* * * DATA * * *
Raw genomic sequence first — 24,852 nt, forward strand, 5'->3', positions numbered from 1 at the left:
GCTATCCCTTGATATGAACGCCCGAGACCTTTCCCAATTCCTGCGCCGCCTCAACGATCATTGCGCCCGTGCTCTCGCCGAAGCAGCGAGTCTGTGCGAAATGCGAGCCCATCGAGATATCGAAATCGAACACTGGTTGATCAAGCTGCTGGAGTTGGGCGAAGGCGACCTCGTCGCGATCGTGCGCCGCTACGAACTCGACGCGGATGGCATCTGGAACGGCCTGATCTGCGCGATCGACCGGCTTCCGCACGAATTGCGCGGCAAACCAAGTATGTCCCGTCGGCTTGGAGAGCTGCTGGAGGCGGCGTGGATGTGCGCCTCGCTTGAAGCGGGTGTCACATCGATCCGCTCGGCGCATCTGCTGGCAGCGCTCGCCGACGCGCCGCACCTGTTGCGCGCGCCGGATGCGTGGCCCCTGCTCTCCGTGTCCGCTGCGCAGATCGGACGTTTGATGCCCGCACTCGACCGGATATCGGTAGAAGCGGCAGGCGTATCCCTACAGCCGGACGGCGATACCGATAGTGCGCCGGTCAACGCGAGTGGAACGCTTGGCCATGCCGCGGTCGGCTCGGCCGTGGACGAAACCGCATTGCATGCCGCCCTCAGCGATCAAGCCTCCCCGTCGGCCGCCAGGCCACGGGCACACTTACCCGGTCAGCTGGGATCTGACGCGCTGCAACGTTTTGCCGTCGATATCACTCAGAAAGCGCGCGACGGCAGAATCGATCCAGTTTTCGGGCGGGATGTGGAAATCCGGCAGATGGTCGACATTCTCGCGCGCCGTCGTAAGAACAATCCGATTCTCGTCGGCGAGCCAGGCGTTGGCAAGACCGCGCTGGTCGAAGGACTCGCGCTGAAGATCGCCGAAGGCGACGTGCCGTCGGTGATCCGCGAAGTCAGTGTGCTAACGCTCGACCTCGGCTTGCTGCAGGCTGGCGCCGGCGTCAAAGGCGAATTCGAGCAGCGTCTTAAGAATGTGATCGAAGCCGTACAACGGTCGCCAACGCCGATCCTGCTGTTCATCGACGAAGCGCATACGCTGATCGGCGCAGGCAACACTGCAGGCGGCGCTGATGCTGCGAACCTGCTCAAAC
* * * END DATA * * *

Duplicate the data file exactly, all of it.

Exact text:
Raw genomic sequence first — 24,852 nt, forward strand, 5'->3', positions numbered from 1 at the left:
GCTATCCCTTGATATGAACGCCCGAGACCTTTCCCAATTCCTGCGCCGCCTCAACGATCATTGCGCCCGTGCTCTCGCCGAAGCAGCGAGTCTGTGCGAAATGCGAGCCCATCGAGATATCGAAATCGAACACTGGTTGATCAAGCTGCTGGAGTTGGGCGAAGGCGACCTCGTCGCGATCGTGCGCCGCTACGAACTCGACGCGGATGGCATCTGGAACGGCCTGATCTGCGCGATCGACCGGCTTCCGCACGAATTGCGCGGCAAACCAAGTATGTCCCGTCGGCTTGGAGAGCTGCTGGAGGCGGCGTGGATGTGCGCCTCGCTTGAAGCGGGTGTCACATCGATCCGCTCGGCGCATCTGCTGGCAGCGCTCGCCGACGCGCCGCACCTGTTGCGCGCGCCGGATGCGTGGCCCCTGCTCTCCGTGTCCGCTGCGCAGATCGGACGTTTGATGCCCGCACTCGACCGGATATCGGTAGAAGCGGCAGGCGTATCCCTACAGCCGGACGGCGATACCGATAGTGCGCCGGTCAACGCGAGTGGAACGCTTGGCCATGCCGCGGTCGGCTCGGCCGTGGACGAAACCGCATTGCATGCCGCCCTCAGCGATCAAGCCTCCCCGTCGGCCGCCAGGCCACGGGCACACTTACCCGGTCAGCTGGGATCTGACGCGCTGCAACGTTTTGCCGTCGATATCACTCAGAAAGCGCGCGACGGCAGAATCGATCCAGTTTTCGGGCGGGATGTGGAAATCCGGCAGATGGTCGACATTCTCGCGCGCCGTCGTAAGAACAATCCGATTCTCGTCGGCGAGCCAGGCGTTGGCAAGACCGCGCTGGTCGAAGGACTCGCGCTGAAGATCGCCGAAGGCGACGTGCCGTCGGTGATCCGCGAAGTCAGTGTGCTAACGCTCGACCTCGGCTTGCTGCAGGCTGGCGCCGGCGTCAAAGGCGAATTCGAGCAGCGTCTTAAGAATGTGATCGAAGCCGTACAACGGTCGCCAACGCCGATCCTGCTGTTCATCGACGAAGCGCATACGCTGATCGGCGCAGGCAACACTGCAGGCGGCGCTGATGCTGCGAACCTGCTCAAAC